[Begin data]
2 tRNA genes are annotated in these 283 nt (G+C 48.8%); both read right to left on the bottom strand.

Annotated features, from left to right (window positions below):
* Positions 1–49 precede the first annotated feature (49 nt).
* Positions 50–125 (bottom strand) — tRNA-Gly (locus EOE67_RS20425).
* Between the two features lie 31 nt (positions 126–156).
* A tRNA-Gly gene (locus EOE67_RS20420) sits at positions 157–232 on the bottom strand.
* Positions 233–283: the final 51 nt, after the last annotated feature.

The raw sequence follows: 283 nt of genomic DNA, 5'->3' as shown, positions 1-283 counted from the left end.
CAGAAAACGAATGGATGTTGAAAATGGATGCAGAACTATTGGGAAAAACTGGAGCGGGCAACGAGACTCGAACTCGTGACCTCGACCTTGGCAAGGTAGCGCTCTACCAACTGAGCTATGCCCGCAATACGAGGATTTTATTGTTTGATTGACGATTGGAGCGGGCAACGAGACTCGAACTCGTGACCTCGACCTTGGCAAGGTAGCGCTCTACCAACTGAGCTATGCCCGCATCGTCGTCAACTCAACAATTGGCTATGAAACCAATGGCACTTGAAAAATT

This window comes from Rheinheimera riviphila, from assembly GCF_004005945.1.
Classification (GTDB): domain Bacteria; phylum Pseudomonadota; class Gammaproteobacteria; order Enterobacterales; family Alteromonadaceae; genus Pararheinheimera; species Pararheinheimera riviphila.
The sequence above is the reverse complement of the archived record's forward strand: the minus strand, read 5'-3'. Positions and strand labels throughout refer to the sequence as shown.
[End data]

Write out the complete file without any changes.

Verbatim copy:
2 tRNA genes are annotated in these 283 nt (G+C 48.8%); both read right to left on the bottom strand.

Annotated features, from left to right (window positions below):
* Positions 1–49 precede the first annotated feature (49 nt).
* Positions 50–125 (bottom strand) — tRNA-Gly (locus EOE67_RS20425).
* Between the two features lie 31 nt (positions 126–156).
* A tRNA-Gly gene (locus EOE67_RS20420) sits at positions 157–232 on the bottom strand.
* Positions 233–283: the final 51 nt, after the last annotated feature.

The raw sequence follows: 283 nt of genomic DNA, 5'->3' as shown, positions 1-283 counted from the left end.
CAGAAAACGAATGGATGTTGAAAATGGATGCAGAACTATTGGGAAAAACTGGAGCGGGCAACGAGACTCGAACTCGTGACCTCGACCTTGGCAAGGTAGCGCTCTACCAACTGAGCTATGCCCGCAATACGAGGATTTTATTGTTTGATTGACGATTGGAGCGGGCAACGAGACTCGAACTCGTGACCTCGACCTTGGCAAGGTAGCGCTCTACCAACTGAGCTATGCCCGCATCGTCGTCAACTCAACAATTGGCTATGAAACCAATGGCACTTGAAAAATT

This window comes from Rheinheimera riviphila, from assembly GCF_004005945.1.
Classification (GTDB): domain Bacteria; phylum Pseudomonadota; class Gammaproteobacteria; order Enterobacterales; family Alteromonadaceae; genus Pararheinheimera; species Pararheinheimera riviphila.
The sequence above is the reverse complement of the archived record's forward strand: the minus strand, read 5'-3'. Positions and strand labels throughout refer to the sequence as shown.